"One day the British foreign secretary will wake up and discover that, in practice, there's very little difference between living under Exquisitely Refined Multicultural Sensitivity and Sharia. As a famously sensitive Dane once put it, 'To be or not to be, that is the question,'" writes Mark Steyn, reminding us of our own "to publish or not to publish" post of a couple of days back. It all comes down to the issues we discussed in another post two years ago, "Fear societies, heavy and lite," where we quoted former Soviet dissident and political prisoner Natan Sharansky:
Fear societies are inevitably composed of three separate groups: True believers, dissidents and doublethinkers. True believers are those who believe in the ideology of the regime. Dissidents are those who disagree with that ideology and are prepared to say so openly. Doublethinkers are those who disagree with the ideology but who are scared to openly confront the regime.
As we said then, "democratic Europe's go-along-to-get-along types in turn call to mind those members of academia who go along with politically correct groupthink they may not agree with in order to protect their careers":
Call it "Fear Society Lite." Sharansky's "mechanics of tyranny that sustain such a society" are at work in those lofty intellectual bubbles just as surely as they were in the old Soviet Union and are today in the Arab tyrannies. A repressive society is a repressive society, wherever it may fall on a continuum of brutality and thought control. The crushing of dissent brutalizes the human spirit. Sharansky's optimism encourages the human spirit to soar
"It is whether respect for other religious beliefs, traditions and practices really applies to everybody, including Muslims," writes Christopher Caldwell in Financial Times:
It would be nice if that were true. But there have been enough similar episodes to make clear that self-censorship is at stake here: the fatwa against Salman Rushdie, the murder of Mr Rushdie's Japanese translator and his Norwegian editor, the murder of Theo van Gogh in the Netherlands in 2004, the insistence on anonymity of all translators of the Dutch politician Ayaan Hirsi Ali, and so on. Bill Clinton, the former US president, and German Muslim leaders have also likened the cartoons to historical anti-Semitism. But this is cant. The worst threats and most unruly demonstrations did not object to any demeaning "message" in the cartoons. They objected to the sacrilege of depicting Mohammed at all. This is not a demand for respect or fair treatment. It is a demand that non-Muslims live by Muslim religious rules.
As our blogfriend neo writes today, "Tolerance should not be tolerant of intolerance, or it sows the seeds of its own destruction." Fear-society/politically correct themes have been woven throughout this blog from day one. As we've said before in these pages, "it's hard to tell the difference between the fundamentalists' no-prisoners approach and that of the P.C. thought police on the other side of the cultural divide." This from last spring:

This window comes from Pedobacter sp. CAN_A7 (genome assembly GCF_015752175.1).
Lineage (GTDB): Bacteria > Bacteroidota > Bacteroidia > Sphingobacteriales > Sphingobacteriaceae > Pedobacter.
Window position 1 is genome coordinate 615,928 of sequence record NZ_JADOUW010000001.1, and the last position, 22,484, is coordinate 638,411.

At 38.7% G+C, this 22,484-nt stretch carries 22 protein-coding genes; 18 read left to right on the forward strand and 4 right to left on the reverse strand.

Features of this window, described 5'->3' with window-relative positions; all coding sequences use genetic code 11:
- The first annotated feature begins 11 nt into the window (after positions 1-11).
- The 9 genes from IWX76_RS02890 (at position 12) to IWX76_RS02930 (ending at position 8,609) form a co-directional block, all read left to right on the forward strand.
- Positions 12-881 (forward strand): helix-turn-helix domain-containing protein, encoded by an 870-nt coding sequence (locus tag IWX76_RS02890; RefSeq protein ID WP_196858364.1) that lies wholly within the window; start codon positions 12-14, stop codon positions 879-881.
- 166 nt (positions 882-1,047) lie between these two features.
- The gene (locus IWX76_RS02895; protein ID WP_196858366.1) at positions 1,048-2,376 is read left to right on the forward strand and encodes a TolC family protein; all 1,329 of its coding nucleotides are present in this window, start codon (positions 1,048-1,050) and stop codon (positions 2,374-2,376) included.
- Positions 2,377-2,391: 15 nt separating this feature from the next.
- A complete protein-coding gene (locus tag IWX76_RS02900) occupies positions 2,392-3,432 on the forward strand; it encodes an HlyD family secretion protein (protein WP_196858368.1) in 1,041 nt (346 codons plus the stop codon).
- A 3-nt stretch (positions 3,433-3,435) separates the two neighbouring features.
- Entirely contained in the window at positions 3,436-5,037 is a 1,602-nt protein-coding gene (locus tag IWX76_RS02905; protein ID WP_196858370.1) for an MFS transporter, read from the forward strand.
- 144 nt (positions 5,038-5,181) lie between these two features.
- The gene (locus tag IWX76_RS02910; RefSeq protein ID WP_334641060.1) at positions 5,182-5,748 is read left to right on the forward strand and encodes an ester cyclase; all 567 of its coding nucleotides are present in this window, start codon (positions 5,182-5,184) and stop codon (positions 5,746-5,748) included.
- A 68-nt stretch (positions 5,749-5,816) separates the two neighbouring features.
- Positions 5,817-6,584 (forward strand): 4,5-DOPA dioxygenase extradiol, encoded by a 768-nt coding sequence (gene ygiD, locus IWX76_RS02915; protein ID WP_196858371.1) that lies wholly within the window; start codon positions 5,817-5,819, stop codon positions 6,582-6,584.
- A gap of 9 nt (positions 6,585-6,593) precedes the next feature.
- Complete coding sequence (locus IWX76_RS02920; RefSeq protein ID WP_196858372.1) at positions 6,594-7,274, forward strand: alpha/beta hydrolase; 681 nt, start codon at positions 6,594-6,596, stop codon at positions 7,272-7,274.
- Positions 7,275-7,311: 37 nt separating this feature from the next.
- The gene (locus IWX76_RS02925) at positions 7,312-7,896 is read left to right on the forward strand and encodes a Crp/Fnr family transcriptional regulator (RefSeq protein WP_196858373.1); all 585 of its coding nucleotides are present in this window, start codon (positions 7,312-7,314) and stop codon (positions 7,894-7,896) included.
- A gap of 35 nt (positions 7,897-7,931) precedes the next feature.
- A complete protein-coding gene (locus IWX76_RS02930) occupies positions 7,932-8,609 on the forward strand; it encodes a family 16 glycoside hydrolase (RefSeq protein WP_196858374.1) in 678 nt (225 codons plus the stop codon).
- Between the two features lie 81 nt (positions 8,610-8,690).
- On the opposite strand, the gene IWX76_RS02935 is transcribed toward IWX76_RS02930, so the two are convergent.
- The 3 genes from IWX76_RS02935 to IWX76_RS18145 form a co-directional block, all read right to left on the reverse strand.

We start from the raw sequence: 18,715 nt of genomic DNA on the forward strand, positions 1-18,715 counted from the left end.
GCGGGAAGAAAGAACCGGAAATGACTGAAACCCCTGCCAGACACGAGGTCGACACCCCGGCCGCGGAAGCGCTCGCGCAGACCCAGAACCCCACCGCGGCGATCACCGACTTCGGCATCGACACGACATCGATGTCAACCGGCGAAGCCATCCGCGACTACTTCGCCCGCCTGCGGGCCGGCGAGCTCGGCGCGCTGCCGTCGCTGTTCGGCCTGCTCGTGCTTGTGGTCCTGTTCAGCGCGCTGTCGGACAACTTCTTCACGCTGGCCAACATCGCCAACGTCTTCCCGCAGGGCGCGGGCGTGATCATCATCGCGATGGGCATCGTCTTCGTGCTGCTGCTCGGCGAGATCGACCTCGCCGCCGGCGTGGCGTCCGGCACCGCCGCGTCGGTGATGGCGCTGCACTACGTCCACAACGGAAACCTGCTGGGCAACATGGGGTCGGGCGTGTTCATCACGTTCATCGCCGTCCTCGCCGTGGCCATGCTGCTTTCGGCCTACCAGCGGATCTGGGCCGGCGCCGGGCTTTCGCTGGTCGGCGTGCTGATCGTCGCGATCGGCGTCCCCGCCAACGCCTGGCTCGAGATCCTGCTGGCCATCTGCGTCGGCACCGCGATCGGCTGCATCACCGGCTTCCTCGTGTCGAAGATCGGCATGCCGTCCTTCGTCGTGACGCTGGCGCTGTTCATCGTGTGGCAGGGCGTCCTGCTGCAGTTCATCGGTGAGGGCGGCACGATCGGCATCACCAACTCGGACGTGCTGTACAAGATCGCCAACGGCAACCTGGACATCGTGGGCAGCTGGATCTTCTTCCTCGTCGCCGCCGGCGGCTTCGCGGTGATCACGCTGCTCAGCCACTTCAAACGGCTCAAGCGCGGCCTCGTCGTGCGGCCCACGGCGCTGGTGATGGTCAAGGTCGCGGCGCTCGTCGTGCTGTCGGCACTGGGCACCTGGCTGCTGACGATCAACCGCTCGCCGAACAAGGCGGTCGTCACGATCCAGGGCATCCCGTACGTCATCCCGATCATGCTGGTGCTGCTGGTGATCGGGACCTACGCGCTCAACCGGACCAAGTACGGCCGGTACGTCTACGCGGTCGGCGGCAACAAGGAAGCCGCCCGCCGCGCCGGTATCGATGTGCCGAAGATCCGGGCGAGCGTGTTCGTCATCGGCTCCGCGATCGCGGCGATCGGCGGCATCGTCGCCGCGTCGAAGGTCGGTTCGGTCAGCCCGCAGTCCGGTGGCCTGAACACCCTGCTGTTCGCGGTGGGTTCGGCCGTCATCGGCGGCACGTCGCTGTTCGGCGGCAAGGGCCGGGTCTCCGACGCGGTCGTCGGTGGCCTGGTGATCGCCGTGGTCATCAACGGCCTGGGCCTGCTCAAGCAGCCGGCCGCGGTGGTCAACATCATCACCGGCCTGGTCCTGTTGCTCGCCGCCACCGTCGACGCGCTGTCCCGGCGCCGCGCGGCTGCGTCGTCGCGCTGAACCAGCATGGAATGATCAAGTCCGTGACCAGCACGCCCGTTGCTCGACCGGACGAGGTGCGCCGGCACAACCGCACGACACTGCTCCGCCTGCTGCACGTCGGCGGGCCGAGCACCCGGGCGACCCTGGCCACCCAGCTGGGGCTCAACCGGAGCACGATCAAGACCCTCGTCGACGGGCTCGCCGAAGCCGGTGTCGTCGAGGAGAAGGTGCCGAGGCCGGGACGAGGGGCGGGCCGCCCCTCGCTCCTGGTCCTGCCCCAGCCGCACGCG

We remember reading -- with disbelief -- the obscenely anti-American rantings of the Susan Sontags (RIP) and Noam Chomskys of this world in the immediate aftermath of 9/11 -- Why do they hate us? -- feeling confident their delusions were isolated mind droppings destined for the dustbin of history. But no. As we ALWAYS say, the forces of darkness -- of whatever feather -- are forever lurking just beyond the campfire. These people and their disciples are not going to go quietly into that dark night. We can never let down our guard.
TigerHawk will never let down his guard. He's been keeping his eye on the left blogosphere so we don't have to:
The real reason the left is quiet is that this crisis is a lance at the heart of modern identity politics. It has exposed the stupidity of hate crimes legislation, and made us all aware that our devotion to "tolerance" -- the true god of the Western lefty -- cannot be reconciled with an allegedly victimized group that is itself intolerant. The only solution is surrender, and the left does not want to admit that. So it pretends the story isn't happening. We'll let them know when its over.
Even as the forces of darkness gather beyond the campfire, TigerHawk makes our heart sing with this "importance of being noticed" footnote:
Is there anything more annoying than your blog going dark on a day when Glenn Reynolds has linked? If your answer is "I can think of lots of things," then you just don't get it. (Which, I might add, is to your credit.)
Then there's CAD (Catblogosphere Addictive Disorder). Mr. Gato, distinguished feline associate of our dear blogfriend Barry Campbell of enrevanche, hosts this week's 98th Carnival of the Cats:
The Super Bowl of Catblogging. Over 60 (!) entries this time around! Yowza.
Or perhaps Meowza.
A new category at Pajamas Media. We've been enjoying the PJM editor's playful use of images to add something extra to the mix of late. Take the current post, "Que sharia, sharia," for example. PJM couples it with a photograph of Doris Day singing "Que sera sera" in "The Man Who Knew Too Much." We love stuff like that.